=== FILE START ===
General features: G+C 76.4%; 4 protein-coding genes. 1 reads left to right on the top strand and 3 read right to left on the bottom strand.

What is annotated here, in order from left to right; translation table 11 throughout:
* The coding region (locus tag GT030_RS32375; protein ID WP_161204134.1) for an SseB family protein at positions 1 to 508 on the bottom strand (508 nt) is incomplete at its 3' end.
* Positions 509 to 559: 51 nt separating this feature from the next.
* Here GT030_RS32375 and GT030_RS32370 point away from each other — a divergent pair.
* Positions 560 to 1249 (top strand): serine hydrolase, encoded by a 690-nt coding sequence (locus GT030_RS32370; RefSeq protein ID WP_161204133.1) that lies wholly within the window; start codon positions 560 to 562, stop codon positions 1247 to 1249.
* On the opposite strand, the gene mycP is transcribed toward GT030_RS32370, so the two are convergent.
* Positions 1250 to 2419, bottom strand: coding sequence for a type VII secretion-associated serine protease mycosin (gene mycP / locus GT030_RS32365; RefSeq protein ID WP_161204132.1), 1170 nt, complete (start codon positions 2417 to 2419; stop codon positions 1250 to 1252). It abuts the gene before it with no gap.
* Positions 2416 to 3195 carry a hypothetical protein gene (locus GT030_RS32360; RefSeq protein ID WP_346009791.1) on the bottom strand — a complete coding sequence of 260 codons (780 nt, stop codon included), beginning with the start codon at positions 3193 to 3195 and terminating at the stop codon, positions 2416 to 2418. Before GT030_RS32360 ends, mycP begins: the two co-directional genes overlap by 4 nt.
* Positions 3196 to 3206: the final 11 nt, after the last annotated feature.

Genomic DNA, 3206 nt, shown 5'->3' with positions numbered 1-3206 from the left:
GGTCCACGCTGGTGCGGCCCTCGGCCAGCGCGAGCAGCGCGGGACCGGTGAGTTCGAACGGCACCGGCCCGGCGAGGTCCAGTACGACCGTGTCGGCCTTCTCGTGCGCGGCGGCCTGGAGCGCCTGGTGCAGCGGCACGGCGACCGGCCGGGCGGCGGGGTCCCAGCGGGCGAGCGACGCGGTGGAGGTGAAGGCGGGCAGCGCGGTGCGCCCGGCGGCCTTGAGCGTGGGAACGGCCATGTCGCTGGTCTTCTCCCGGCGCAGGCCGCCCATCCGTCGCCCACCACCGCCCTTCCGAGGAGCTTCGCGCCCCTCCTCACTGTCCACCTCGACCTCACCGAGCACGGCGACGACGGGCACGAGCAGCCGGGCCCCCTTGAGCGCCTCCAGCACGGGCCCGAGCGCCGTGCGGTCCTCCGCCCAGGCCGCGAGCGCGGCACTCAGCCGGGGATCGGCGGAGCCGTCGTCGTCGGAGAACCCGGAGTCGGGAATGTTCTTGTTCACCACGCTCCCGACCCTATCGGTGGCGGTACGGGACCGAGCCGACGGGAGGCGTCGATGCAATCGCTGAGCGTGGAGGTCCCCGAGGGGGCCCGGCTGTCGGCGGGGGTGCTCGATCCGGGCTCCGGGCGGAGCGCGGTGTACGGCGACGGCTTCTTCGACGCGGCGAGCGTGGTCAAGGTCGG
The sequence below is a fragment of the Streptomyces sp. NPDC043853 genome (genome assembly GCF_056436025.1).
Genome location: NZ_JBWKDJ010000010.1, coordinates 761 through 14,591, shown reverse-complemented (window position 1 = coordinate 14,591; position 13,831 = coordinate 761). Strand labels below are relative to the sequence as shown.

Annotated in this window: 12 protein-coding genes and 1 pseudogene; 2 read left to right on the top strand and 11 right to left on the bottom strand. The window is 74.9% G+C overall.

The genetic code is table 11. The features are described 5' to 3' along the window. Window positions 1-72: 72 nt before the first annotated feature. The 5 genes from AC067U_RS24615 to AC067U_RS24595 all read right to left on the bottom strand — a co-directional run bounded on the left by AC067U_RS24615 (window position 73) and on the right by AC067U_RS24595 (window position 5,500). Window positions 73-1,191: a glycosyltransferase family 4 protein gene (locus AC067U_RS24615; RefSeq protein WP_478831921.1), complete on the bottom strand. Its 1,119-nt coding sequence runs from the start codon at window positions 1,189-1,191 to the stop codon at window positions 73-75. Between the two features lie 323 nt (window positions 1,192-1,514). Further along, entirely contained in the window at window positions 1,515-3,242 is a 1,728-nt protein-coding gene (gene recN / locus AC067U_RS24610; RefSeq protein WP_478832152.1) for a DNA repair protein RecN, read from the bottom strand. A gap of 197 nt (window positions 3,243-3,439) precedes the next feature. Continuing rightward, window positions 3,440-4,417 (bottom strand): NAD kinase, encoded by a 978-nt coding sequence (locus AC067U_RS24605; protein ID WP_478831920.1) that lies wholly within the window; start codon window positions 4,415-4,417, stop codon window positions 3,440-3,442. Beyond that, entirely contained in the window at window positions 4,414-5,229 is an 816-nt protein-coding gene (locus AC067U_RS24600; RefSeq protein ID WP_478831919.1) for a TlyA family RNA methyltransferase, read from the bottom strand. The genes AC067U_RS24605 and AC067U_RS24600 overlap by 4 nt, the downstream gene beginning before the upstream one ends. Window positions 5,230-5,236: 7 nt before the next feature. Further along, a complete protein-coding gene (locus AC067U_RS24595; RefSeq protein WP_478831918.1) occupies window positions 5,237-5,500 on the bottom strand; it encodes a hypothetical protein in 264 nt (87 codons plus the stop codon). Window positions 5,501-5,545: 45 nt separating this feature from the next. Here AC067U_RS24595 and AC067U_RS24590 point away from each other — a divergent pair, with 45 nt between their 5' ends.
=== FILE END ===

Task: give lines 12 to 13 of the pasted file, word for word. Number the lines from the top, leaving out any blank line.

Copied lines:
GGTCCACGCTGGTGCGGCCCTCGGCCAGCGCGAGCAGCGCGGGACCGGTGAGTTCGAACGGCACCGGCCCGGCGAGGTCCAGTACGACCGTGTCGGCCTTCTCGTGCGCGGCGGCCTGGAGCGCCTGGTGCAGCGGCACGGCGACCGGCCGGGCGGCGGGGTCCCAGCGGGCGAGCGACGCGGTGGAGGTGAAGGCGGGCAGCGCGGTGCGCCCGGCGGCCTTGAGCGTGGGAACGGCCATGTCGCTGGTCTTCTCCCGGCGCAGGCCGCCCATCCGTCGCCCACCACCGCCCTTCCGAGGAGCTTCGCGCCCCTCCTCACTGTCCACCTCGACCTCACCGAGCACGGCGACGACGGGCACGAGCAGCCGGGCCCCCTTGAGCGCCTCCAGCACGGGCCCGAGCGCCGTGCGGTCCTCCGCCCAGGCCGCGAGCGCGGCACTCAGCCGGGGATCGGCGGAGCCGTCGTCGTCGGAGAACCCGGAGTCGGGAATGTTCTTGTTCACCACGCTCCCGACCCTATCGGTGGCGGTACGGGACCGAGCCGACGGGAGGCGTCGATGCAATCGCTGAGCGTGGAGGTCCCCGAGGGGGCCCGGCTGTCGGCGGGGGTGCTCGATCCGGGCTCCGGGCGGAGCGCGGTGTACGGCGACGGCTTCTTCGACGCGGCGAGCGTGGTCAAGGTCGG
The sequence below is a fragment of the Streptomyces sp. NPDC043853 genome (genome assembly GCF_056436025.1).